B.S. California Institute of Technology
Ph.D. Harvard University
Joined the Middlebury College faculty in 1969
I am a professor in the Department of Physics at Middlebury College, where I have been a member of the faculty since 1969. My current research centers around supernovae, supernova remnants, and the interstellar medium. Simply put, I am interested in how stars blow up, what is left after they do, and how they enrich the cosmos in heavy elements like oxygen, carbon, silicon, iron, etc.—the elements that play a crucial role in the development of planets and life on them.
I have taught most of the courses in the Physics Curriculum at Middlebury at one time or another, but I am now on Associate Status, teaching only in the Fall Term, when I teach two somewhat different versions of our introductory astronomy course.
A more-or-less complete CV can be found here.
My research is based on observations carried out across the electromagnetic spectrum, primarily optical (using facilities such as Kitt Peak National Observatory, Cerro Tololo Inter-American Observatory, Gemini and the Hubble Space Telescope), and X-rays (primarily using the Chandra X-ray Observatory).
I am particularly interested in young supernova remnants—ones where we can still find clues about the nature of supernova explosions, the stars that led to them, and the debris that results.
Chandra ACIS Survey of M33 (ChASeM33): The Enigmatic X-Ray Emission from IC131 (Tüllmann et al. 2009)
Every Fall Term, I teach two versions of introductory astronomy:
Physics 0155, "Introduction to the Universe" is open to all students, regardless of background. For more details ab
Physics 0165, "Physics in the Universe" is a more analytical version, and is open to students who have taken Phys0109 (Newtonian Physics) or another college-level physics course (e.g., AP physics), and a semester of calculus (e.g., Math0112).
Courses offered in the past four years.
▲ indicates offered in the current term
▹ indicates offered in the upcoming term[s]
PHYS0155 - Introduction to the Universe
An Introduction to the Universe
Our universe comprises billions of galaxies in a rapidly expanding fabric. How did it begin? Will it expand forever, or how may it end? How do the stars that compose the galaxies evolve from their births in clouds of gas, through the tranquility of middle age, to their often violent deaths? How can scientists even hope to answer such cosmic questions from our vantage point on a small planet, orbiting a very ordinary star? Are there other planets, orbiting other stars, where intelligent beings may be pondering similar issues? This introductory astronomy course, designed for nonscience majors, will explore these and other questions. Students will also become familiar with the night sky, both as part of our natural environment and as a scientific resource, through independent observations and sessions at the College Observatory. The approach requires no college-level mathematics, but students should expect to do quantitative calculations using scientific notation and occasionally to use elementary high-school algebra. (Students may not receive credit for both PHYS 0155 and PHYS 0165.) 3 hrs. lect./ hrs. lab./disc. DED SCI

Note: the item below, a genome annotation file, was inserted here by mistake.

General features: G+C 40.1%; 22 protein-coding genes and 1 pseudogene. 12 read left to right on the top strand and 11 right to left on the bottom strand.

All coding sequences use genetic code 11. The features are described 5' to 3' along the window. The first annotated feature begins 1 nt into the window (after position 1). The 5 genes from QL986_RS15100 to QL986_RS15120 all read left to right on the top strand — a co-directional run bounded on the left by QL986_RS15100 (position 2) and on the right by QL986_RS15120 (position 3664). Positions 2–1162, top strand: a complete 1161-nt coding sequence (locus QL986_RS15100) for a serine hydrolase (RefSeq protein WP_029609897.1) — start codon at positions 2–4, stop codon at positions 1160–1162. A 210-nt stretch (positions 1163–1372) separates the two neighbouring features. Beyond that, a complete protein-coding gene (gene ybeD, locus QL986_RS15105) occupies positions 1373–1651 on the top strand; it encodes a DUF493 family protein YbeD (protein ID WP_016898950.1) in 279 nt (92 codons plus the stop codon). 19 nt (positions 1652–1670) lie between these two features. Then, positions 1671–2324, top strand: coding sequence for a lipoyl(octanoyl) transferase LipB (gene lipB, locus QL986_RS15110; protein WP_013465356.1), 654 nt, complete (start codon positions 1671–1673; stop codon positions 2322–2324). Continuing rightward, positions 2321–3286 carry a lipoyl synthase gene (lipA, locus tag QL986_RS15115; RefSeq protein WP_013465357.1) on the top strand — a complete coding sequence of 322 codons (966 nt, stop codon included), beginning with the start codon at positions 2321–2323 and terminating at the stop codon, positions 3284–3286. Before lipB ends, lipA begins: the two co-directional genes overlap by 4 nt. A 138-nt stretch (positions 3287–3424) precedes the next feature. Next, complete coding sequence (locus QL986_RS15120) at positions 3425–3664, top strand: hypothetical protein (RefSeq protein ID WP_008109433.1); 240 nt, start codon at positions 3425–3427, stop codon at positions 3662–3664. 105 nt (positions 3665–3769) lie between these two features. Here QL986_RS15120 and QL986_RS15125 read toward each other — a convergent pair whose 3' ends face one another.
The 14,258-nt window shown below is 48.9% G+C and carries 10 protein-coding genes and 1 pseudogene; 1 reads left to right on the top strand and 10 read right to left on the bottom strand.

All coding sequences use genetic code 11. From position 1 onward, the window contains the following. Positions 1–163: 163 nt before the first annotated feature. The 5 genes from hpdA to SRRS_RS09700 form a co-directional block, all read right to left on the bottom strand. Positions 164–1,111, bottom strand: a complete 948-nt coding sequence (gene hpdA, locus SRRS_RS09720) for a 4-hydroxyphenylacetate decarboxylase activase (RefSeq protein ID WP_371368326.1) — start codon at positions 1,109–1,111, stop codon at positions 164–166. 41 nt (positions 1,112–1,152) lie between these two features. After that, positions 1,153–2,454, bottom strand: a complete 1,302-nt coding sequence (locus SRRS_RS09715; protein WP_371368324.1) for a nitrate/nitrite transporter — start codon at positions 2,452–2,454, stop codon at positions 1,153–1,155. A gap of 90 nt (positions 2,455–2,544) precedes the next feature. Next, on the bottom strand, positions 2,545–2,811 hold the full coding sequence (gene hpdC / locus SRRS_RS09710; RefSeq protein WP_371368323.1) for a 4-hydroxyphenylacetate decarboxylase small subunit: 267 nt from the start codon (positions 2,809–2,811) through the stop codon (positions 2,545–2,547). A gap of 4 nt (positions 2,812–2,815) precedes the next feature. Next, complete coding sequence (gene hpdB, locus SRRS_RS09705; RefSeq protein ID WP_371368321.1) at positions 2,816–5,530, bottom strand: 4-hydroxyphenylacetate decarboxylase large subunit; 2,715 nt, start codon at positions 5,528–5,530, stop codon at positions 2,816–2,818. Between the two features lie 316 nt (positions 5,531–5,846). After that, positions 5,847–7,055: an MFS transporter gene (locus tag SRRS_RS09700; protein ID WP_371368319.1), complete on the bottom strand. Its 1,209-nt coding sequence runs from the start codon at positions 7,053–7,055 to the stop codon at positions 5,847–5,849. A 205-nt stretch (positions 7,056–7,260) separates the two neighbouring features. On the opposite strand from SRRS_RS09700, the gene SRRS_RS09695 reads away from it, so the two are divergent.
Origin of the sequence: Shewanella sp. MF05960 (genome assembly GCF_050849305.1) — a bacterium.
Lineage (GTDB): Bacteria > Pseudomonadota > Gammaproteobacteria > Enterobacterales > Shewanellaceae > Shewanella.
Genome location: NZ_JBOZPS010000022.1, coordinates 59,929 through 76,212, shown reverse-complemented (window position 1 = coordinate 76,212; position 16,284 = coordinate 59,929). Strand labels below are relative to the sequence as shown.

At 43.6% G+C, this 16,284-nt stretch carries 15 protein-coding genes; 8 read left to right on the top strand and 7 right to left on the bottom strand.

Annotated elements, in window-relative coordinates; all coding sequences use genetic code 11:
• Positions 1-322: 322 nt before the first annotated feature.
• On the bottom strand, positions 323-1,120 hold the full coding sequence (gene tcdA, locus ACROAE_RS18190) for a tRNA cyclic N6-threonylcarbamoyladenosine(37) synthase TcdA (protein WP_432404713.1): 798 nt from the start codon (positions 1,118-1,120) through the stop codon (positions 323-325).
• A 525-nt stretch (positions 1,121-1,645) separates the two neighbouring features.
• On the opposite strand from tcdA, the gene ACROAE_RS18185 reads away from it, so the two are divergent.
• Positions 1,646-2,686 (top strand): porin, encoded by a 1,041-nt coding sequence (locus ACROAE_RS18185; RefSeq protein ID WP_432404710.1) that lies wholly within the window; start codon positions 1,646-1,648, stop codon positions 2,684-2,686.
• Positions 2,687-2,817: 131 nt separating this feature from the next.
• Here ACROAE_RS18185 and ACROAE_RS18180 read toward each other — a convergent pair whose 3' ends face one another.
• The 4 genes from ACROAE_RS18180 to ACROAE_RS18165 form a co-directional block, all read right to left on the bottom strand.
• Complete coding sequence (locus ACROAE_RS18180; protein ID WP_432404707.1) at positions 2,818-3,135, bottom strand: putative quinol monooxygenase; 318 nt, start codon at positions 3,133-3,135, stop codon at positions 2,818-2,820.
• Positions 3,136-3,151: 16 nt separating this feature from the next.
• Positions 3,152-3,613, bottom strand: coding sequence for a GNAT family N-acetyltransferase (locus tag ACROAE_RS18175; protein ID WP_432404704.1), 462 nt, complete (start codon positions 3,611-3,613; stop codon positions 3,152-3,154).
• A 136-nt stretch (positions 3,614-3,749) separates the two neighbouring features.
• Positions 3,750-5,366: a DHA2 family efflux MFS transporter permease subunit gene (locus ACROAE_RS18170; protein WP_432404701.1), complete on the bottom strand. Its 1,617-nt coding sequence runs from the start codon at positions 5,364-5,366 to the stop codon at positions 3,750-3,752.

PHYS0165 - Physics in Universe
Physics in the Universe
This introduction to the phenomena and physical principles of the universe follows a similar syllabus to that of PHYS 0155, but with an added emphasis on analytical material. Principles of Newtonian mechanics are applied to the motions of planets, stars, and galaxies; statistical techniques help in understanding structures ranging from the interiors of stars to clusters of galaxies; and quantum principles are used to understand the radiation we receive from cosmic sources and the physical processes at work there. 3 hrs. lect., 3.5 hrs. lab./disc. (PHYS 0109 or equivalent; students may not receive credit for both PHYS 0155 and PHYS 0165) DED SCI
PHYS0500 - Ind. Study & Special Topic
Independent Study and Special Topics
Fall 2012, Winter 2013, Spring 2013
PHYS0704 - Senior Project
Independent research project culminating in both written and oral presentations.
PHYS0705 - Senior Research & Thesis
Senior Research and Thesis
Independent research in the fall, winter, and spring terms culminating in a written thesis (two units total). (Approval required)
Fall 2012, Winter 2013, Spring 2013